The League That Lies

You never quite fully realize how dirty you feel about the NFL, until you shift your attention away to the other three major sports. Now that baseball’s always thrilling October post-season is underway, I took a moment to think about how I view Rob Manfred and MLB.

And sure enough, just like I look at the NBA and the NHL, I view the leagues as honest, neutral brokers. Sure, they want to make lots and lots of money, just like the NFL. Sure they want publicly financed stadiums – where possible. They want to play one TV network off another for maximum rights fees. And of course they want to open up additional revenue streams via digital, social media, merchandise and such, and even have eyes on international expansion.

Yet none of the other leagues are nearly as slimy as the NFL and Roger Goodell. Not even close.

For starters, each of the other three commissioners has a brain. And they are readily available to normal media opportunities (press conferences, and non-handpicked one on one interviews) and handle themselves with nimble mind, self-awareness, and general honesty. All three are accomplished lawyers who would be capable executives outside of their sports.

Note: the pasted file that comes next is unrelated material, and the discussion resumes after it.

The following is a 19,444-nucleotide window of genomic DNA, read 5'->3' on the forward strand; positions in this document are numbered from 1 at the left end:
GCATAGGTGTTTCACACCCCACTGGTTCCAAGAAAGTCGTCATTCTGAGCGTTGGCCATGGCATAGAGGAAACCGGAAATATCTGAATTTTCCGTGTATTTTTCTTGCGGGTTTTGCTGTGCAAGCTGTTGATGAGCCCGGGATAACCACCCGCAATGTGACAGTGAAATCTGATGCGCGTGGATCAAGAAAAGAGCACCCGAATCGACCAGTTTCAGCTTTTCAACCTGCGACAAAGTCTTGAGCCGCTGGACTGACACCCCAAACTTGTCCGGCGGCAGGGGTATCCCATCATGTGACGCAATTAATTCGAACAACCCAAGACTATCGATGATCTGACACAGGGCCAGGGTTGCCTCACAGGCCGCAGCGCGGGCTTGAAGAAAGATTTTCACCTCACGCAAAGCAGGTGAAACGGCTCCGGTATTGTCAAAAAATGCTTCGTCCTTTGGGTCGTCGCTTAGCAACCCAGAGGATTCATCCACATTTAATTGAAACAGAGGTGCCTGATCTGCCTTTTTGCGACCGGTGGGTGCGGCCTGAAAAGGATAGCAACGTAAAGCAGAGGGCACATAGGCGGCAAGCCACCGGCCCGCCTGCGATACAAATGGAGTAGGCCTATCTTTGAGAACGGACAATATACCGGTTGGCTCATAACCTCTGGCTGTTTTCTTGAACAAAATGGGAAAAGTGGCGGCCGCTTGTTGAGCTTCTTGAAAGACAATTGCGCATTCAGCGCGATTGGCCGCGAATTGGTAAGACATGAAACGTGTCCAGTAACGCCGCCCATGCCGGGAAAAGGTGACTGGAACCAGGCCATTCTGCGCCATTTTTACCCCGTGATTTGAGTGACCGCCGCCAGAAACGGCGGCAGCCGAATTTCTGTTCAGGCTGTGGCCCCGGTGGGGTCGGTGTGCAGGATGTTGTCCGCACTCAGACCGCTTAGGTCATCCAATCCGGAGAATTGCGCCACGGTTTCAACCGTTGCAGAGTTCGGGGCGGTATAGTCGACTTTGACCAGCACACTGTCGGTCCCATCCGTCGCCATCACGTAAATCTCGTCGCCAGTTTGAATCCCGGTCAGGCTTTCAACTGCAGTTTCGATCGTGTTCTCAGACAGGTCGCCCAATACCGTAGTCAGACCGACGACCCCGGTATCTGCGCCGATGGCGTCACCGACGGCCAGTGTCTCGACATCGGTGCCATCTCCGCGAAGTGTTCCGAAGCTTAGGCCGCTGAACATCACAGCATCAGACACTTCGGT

Goodell? Hah. Right.

He’s the fair haired idiot of a United States Senator who wrote a letter to the league and got an internship right out of his modest undegraduate degree from a little known college. Bing bang boom… and he’s now somehow making $43 million a year.

The NFL is now at the point where lying is what they do best, and they do it instinctively. They lie about things large, and small. And the dishonesty has so drenched the entire bureaucratic empire, that even when you KNOW you saw something happen – the league will swoop in to tell you: “Oh yeah? No, no you didn’t.”

That’s what happened Sunday in the Browns-Redskins game. A colossal officiating screw up, initiated embarrassingly enough by the league’s feel-good social engineering experiment – Sarah Thomas, aka: “Pretty Girl Ref!” – went uncorrected by the league’s vaunted (and expensive, and multi-layered) replay system.